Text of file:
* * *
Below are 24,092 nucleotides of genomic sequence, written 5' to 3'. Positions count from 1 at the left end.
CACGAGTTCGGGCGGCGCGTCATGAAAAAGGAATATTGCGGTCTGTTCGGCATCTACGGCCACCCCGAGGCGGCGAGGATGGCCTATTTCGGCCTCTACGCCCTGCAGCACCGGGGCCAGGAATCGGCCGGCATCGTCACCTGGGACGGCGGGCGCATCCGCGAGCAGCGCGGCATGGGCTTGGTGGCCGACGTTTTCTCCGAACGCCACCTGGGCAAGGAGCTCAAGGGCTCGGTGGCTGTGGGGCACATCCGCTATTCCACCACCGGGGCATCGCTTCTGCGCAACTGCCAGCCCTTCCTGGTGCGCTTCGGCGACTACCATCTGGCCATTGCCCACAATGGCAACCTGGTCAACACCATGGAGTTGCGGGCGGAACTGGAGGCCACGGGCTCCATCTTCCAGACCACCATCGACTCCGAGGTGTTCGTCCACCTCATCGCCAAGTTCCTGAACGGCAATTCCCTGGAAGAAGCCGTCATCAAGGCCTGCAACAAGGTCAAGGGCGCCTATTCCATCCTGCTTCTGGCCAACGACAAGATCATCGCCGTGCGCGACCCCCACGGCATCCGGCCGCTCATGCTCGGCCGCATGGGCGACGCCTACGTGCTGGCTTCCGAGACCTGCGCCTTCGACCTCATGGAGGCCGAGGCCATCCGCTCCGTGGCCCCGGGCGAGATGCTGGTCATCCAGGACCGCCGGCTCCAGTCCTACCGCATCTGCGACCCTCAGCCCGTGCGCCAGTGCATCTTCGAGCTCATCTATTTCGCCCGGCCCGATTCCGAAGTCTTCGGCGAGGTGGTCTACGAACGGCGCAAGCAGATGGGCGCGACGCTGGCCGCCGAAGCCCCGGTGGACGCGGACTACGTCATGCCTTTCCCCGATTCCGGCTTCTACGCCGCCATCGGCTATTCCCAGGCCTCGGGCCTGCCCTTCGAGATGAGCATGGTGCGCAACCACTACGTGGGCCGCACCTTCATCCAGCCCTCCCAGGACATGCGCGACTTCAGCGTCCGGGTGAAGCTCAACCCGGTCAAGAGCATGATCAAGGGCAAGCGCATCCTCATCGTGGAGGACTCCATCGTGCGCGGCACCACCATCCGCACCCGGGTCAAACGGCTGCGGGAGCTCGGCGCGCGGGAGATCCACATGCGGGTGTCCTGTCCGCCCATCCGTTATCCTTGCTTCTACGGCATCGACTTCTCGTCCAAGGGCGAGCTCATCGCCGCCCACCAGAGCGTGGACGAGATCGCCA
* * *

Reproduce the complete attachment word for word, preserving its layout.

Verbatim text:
Below are 24,092 nucleotides of genomic sequence, written 5' to 3'. Positions count from 1 at the left end.
CACGAGTTCGGGCGGCGCGTCATGAAAAAGGAATATTGCGGTCTGTTCGGCATCTACGGCCACCCCGAGGCGGCGAGGATGGCCTATTTCGGCCTCTACGCCCTGCAGCACCGGGGCCAGGAATCGGCCGGCATCGTCACCTGGGACGGCGGGCGCATCCGCGAGCAGCGCGGCATGGGCTTGGTGGCCGACGTTTTCTCCGAACGCCACCTGGGCAAGGAGCTCAAGGGCTCGGTGGCTGTGGGGCACATCCGCTATTCCACCACCGGGGCATCGCTTCTGCGCAACTGCCAGCCCTTCCTGGTGCGCTTCGGCGACTACCATCTGGCCATTGCCCACAATGGCAACCTGGTCAACACCATGGAGTTGCGGGCGGAACTGGAGGCCACGGGCTCCATCTTCCAGACCACCATCGACTCCGAGGTGTTCGTCCACCTCATCGCCAAGTTCCTGAACGGCAATTCCCTGGAAGAAGCCGTCATCAAGGCCTGCAACAAGGTCAAGGGCGCCTATTCCATCCTGCTTCTGGCCAACGACAAGATCATCGCCGTGCGCGACCCCCACGGCATCCGGCCGCTCATGCTCGGCCGCATGGGCGACGCCTACGTGCTGGCTTCCGAGACCTGCGCCTTCGACCTCATGGAGGCCGAGGCCATCCGCTCCGTGGCCCCGGGCGAGATGCTGGTCATCCAGGACCGCCGGCTCCAGTCCTACCGCATCTGCGACCCTCAGCCCGTGCGCCAGTGCATCTTCGAGCTCATCTATTTCGCCCGGCCCGATTCCGAAGTCTTCGGCGAGGTGGTCTACGAACGGCGCAAGCAGATGGGCGCGACGCTGGCCGCCGAAGCCCCGGTGGACGCGGACTACGTCATGCCTTTCCCCGATTCCGGCTTCTACGCCGCCATCGGCTATTCCCAGGCCTCGGGCCTGCCCTTCGAGATGAGCATGGTGCGCAACCACTACGTGGGCCGCACCTTCATCCAGCCCTCCCAGGACATGCGCGACTTCAGCGTCCGGGTGAAGCTCAACCCGGTCAAGAGCATGATCAAGGGCAAGCGCATCCTCATCGTGGAGGACTCCATCGTGCGCGGCACCACCATCCGCACCCGGGTCAAACGGCTGCGGGAGCTCGGCGCGCGGGAGATCCACATGCGGGTGTCCTGTCCGCCCATCCGTTATCCTTGCTTCTACGGCATCGACTTCTCGTCCAAGGGCGAGCTCATCGCCGCCCACCAGAGCGTGGACGAGATCGCCA